Verse > Anthologies > T. H. Ward, ed. > The English Poets > Vol. III. Addison to Blake
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Thomas Humphry Ward, ed.  The English Poets.  1880–1918.
Vol. III. The Eighteenth Century: Addison to Blake
 
Logie o’ Buchan
By George Halket (d. 1756)
 
O LOGIE o’ Buchan, O Logie the laird,
They ha’e ta’en awa’ Jamie, that delved in the yard,
Wha play’d on the pipe, and the viol sae sma’,
They ha’e ta’en awa’ Jamie, the flow’r o’ them a’.
 
He said, Think na lang lassie, tho’ I gang awa’;        5
He said, Think na lang lassie, tho’ I gang awa’;
For simmer is coming, cauld winter ’s awa’,
And I ’ll come and see thee in spite of them a’.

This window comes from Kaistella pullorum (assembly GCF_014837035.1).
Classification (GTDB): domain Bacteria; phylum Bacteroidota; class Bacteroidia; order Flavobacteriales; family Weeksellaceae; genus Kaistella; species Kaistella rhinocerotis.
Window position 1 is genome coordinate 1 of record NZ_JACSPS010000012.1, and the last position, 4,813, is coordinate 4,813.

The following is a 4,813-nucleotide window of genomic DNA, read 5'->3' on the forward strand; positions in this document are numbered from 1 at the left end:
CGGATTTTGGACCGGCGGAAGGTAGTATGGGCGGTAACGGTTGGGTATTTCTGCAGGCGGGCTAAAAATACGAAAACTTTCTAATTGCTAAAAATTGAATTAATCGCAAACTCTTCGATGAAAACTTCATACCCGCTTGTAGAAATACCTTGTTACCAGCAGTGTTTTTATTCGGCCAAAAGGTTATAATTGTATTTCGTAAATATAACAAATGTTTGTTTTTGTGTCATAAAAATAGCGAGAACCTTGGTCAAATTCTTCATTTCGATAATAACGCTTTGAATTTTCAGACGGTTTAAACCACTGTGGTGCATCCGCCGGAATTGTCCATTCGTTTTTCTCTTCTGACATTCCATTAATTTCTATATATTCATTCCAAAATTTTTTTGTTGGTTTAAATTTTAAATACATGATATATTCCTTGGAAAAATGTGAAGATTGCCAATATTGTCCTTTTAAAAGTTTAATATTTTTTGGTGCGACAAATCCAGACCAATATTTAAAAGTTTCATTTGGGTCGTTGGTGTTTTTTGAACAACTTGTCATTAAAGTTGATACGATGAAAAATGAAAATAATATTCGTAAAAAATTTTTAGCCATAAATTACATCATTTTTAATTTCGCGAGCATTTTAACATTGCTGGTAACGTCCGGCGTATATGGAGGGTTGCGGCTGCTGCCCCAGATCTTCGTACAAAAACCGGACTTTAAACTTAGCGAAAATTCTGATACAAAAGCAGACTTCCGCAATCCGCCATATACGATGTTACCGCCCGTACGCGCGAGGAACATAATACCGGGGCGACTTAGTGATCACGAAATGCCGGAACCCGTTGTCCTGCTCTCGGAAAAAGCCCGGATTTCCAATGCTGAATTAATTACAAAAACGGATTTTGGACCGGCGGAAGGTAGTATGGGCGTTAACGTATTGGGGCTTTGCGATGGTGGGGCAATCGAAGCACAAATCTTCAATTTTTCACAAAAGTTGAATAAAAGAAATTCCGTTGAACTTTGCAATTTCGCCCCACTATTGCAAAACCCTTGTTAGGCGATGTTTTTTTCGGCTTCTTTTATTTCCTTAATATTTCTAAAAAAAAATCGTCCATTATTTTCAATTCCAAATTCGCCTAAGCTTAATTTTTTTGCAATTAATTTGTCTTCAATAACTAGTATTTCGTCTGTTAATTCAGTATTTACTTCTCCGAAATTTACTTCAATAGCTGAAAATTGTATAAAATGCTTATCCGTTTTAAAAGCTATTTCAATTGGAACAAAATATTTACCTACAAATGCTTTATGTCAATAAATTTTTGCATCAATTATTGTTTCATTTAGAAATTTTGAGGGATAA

Tho’ Sandy has ousen, 1 has gear, and has kye;
A house, and a hadden, 2 and siller forbye:        10
Yet I ’d tak’ my ain lad, wi’ his staff in his hand,
Before I ’d ha’e him, wi’ the houses and land.
 
My daddie looks sulky, my minnie looks sour,
They frown upon Jamie because he is poor;
Tho’ I lo’e them as weel as a daughter should do,        15
They ’re nae half sa dear to me, Jamie, as you.
 
I sit on my creepie, 3 I spin at my wheel,
And think on the laddie that lo’ed me sae weel;
He had but ae saxpence, he brak it in twa,
And gied me the hauf o’t when he ga’d awa’.        20
 
Then haste ye back, Jamie, and bide na awa’,
Then haste ye back, Jamie, and bide na awa’,
The simmer is coming, cauld winter ’s awa’,
And ye ’ll come and see me in spite o’ them a’.
 
Note 1. oxen. [back]
Note 2. land (holding). [back]
Note 3. low stool. [back]
 
 
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